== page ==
The Verde Village Property Owners Association is in trouble and is threatened with ending its services to the unincorporated community. There is just a lack of interest in the camaraderie that built a once-thriving organization. One old timer also believes the community simply does not have the kind of leadership that once made the community strong.
About 30 people attended the membership meeting last week. Only 200 families of the 3,800 property owners pay the meager $25 annual dues. That is not enough revenue to allow a large association to operate.
Now there is talk about cutting back the hours of its community swimming pool to just morning hours, leaving many children out of the water. If the apathy continues, all services will only be found in Cottonwood, whether citizens want to be part of the city or not.
Neil McLeod came to Verde Village in 1978 and is still active in the association. He wrote the history of Verde Village and tells about its Ned Warren beginnings. Warren, who became emblematic of land fraud in Arizona, built the Verde Village community with few services and a poor road system under the Queen Creek Land and Cattle Company.
"He was in the business to turn a dollar," said McLeod. Lots started selling in 1968.
The company built the duck pond to woo future homebuilders. That pond on Del Rio Drive continues to flow with Verde River water, thanks to the efforts of the Village Association.
In 1972, enterprising homeowners formed the Verde Village Property Owners Association and formed architectural guidelines two years later.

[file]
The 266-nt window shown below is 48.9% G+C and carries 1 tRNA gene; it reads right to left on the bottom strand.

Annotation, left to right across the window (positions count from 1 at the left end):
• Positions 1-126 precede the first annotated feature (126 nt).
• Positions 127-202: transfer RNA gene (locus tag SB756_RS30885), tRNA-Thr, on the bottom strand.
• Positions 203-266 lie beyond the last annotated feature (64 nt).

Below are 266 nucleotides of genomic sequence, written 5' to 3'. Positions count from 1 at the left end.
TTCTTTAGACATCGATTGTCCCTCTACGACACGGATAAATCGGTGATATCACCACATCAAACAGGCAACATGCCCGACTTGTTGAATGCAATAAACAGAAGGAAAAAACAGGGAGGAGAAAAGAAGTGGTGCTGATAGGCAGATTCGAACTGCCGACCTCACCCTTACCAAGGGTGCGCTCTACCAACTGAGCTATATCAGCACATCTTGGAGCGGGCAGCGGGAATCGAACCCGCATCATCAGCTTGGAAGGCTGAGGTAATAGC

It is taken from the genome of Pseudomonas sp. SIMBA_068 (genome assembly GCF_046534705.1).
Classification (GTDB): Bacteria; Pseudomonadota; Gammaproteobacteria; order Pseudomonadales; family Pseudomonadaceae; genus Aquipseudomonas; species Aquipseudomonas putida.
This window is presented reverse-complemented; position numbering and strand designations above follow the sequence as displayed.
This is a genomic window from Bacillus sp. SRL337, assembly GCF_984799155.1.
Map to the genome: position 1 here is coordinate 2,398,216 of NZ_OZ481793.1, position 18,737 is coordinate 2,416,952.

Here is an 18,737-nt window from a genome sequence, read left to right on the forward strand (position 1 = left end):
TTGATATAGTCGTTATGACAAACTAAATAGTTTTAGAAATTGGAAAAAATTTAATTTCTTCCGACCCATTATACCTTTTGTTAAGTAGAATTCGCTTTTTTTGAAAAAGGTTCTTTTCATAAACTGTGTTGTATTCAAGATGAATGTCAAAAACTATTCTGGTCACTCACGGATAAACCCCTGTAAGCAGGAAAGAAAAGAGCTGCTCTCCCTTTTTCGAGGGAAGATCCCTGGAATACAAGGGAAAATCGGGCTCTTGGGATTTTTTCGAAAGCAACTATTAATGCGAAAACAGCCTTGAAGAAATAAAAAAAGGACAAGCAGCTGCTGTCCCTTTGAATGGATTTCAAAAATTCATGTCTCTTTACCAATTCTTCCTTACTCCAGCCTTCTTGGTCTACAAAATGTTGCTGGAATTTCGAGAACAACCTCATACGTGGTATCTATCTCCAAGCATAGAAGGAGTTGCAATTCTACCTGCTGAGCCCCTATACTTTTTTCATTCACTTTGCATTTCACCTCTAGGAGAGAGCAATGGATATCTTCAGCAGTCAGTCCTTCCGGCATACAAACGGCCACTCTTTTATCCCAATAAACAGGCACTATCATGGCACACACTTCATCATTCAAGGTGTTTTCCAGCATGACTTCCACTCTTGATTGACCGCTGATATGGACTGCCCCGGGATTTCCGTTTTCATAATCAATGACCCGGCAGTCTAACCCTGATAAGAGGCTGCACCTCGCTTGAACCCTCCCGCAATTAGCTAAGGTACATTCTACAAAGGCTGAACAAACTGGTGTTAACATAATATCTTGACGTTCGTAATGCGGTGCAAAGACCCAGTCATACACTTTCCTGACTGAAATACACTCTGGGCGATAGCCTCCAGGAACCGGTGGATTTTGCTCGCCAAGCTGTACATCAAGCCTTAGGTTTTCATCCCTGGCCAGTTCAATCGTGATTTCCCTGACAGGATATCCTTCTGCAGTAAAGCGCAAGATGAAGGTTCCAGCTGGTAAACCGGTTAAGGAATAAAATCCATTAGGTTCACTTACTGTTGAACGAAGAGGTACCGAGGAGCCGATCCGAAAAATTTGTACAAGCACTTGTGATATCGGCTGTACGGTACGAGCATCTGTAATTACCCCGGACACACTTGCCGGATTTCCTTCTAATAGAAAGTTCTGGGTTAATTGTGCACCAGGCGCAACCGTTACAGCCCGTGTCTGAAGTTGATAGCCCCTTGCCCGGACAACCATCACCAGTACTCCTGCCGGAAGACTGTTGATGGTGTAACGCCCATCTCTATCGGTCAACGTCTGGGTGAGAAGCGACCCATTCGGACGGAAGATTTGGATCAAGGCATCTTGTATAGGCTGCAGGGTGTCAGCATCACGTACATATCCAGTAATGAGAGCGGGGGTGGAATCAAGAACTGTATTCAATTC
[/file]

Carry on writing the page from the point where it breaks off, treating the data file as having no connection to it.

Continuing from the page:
A second company eventually bought out Queen Creek's holdings to use as a tax write-off, but contributed funds to the association for a period. The financial reserve grew to $50,000 that it used to build the clubhouse that stands near the river today. One volunteer carpenter led 16 to 20 volunteers to build the Verde Village Ranch House by hand.
The women's association then held fundraisers that outfitted the kitchen with some of the best equipment available for $30,000.
A newsletter was circulated in the community that regularly printed 24 pages and the clubhouse was the scene of numerous and crowded potluck meals.
In addition to its get-togethers, the association was intended to make sure that the quality of construction and maintenance in the community remained high.
Mal Otterson is the current president of the association. He says many residents aren't aware of what the property owners association can and does do for the community. "We wouldn't have the firehouse in the Village if it wasn't for the association," said Otterson.
The organization also enforces the codes, covenants and restrictions. "The county doesn't have the time or money to do that. It is frustrating because people don't seem to want to be part of a community any more. More people are interested in avoiding their obligations than participating in the community," said Otterson.
The PANT drug enforcement agency often finds methamphetamine houses in Verde Village. Otterson says there is even talk of a house of prostitution operating from a travel trailer. "How far away does the problem have to be before it doesn't impact you?" he asks.
"When the bylaws were established in the '70s, there was very little out here and people were not mandated to participate," explained Otterson.
That was a big mistake, McLeod believes. "Queen Creek didn't want mandatory dues, because people wouldn't be interested in buying property."
But, as the regular income to the association dries up, so does the enforcement. The covenants will also expire in 2018.
Margaret Paddock wrote a letter to the editor last week. She says the Village has the opportunity to have more recreation. "There are four parcels in the Villages that have been set aside with the hopes of building a park, ball field and other community uses. Wouldn't it be nice to have a local place to walk, picnic and see kids play. We would have so much more opportunity if we had a bigger membership."